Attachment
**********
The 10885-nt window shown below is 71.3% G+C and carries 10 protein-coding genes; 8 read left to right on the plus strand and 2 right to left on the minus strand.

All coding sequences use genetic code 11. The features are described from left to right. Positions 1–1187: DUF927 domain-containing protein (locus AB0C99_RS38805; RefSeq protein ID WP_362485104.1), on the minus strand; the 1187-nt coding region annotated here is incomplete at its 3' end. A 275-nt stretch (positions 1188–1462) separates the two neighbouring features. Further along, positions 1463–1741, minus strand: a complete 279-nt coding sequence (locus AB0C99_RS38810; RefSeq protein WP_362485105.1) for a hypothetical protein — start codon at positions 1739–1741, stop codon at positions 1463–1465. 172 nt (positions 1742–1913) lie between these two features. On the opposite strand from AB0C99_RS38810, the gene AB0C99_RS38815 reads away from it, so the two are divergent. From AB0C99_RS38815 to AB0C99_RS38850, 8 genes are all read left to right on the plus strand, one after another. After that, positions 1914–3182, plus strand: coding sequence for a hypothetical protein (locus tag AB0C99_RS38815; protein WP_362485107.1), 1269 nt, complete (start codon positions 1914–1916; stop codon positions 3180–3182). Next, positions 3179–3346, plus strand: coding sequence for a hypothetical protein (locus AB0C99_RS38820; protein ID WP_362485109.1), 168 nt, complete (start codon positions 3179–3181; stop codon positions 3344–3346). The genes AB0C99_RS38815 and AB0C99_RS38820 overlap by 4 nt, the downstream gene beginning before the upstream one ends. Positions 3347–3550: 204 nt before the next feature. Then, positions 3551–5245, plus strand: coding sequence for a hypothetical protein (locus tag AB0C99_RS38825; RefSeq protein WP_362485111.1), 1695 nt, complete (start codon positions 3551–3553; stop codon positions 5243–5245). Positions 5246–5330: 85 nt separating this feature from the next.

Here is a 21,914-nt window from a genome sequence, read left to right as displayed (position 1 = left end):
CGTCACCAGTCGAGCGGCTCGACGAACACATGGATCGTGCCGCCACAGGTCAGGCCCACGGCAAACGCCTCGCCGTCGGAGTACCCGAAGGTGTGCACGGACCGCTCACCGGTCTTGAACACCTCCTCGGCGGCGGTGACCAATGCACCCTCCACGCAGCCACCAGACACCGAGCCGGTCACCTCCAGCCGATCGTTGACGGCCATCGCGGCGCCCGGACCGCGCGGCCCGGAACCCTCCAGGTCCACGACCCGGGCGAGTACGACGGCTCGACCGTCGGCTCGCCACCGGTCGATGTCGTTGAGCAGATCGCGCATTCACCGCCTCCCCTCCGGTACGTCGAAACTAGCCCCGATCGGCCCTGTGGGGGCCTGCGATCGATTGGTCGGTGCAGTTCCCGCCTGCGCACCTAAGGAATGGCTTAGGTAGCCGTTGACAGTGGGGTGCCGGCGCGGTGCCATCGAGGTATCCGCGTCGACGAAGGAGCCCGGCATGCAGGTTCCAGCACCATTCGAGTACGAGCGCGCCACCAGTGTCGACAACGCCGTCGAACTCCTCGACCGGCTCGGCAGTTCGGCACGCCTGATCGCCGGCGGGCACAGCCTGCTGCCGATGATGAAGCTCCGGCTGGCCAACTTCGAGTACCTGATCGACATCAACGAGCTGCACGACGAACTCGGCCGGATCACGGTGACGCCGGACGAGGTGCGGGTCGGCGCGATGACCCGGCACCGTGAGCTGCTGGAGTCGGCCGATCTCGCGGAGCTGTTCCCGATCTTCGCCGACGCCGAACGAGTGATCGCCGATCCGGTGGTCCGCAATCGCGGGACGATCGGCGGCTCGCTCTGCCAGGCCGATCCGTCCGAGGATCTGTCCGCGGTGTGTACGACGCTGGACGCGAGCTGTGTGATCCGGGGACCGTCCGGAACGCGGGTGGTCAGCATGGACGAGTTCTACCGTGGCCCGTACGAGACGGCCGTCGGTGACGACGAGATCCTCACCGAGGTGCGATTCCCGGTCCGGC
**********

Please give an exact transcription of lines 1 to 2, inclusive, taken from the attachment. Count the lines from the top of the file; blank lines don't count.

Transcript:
The 10885-nt window shown below is 71.3% G+C and carries 10 protein-coding genes; 8 read left to right on the plus strand and 2 right to left on the minus strand.

All coding sequences use genetic code 11. The features are described from left to right. Positions 1–1187: DUF927 domain-containing protein (locus AB0C99_RS38805; RefSeq protein ID WP_362485104.1), on the minus strand; the 1187-nt coding region annotated here is incomplete at its 3' end. A 275-nt stretch (positions 1188–1462) separates the two neighbouring features. Further along, positions 1463–1741, minus strand: a complete 279-nt coding sequence (locus AB0C99_RS38810; RefSeq protein WP_362485105.1) for a hypothetical protein — start codon at positions 1739–1741, stop codon at positions 1463–1465. 172 nt (positions 1742–1913) lie between these two features. On the opposite strand from AB0C99_RS38810, the gene AB0C99_RS38815 reads away from it, so the two are divergent. From AB0C99_RS38815 to AB0C99_RS38850, 8 genes are all read left to right on the plus strand, one after another. After that, positions 1914–3182, plus strand: coding sequence for a hypothetical protein (locus tag AB0C99_RS38815; protein WP_362485107.1), 1269 nt, complete (start codon positions 1914–1916; stop codon positions 3180–3182). Next, positions 3179–3346, plus strand: coding sequence for a hypothetical protein (locus AB0C99_RS38820; protein ID WP_362485109.1), 168 nt, complete (start codon positions 3179–3181; stop codon positions 3344–3346). The genes AB0C99_RS38815 and AB0C99_RS38820 overlap by 4 nt, the downstream gene beginning before the upstream one ends. Positions 3347–3550: 204 nt before the next feature. Then, positions 3551–5245, plus strand: coding sequence for a hypothetical protein (locus tag AB0C99_RS38825; RefSeq protein WP_362485111.1), 1695 nt, complete (start codon positions 3551–3553; stop codon positions 5243–5245). Positions 5246–5330: 85 nt separating this feature from the next.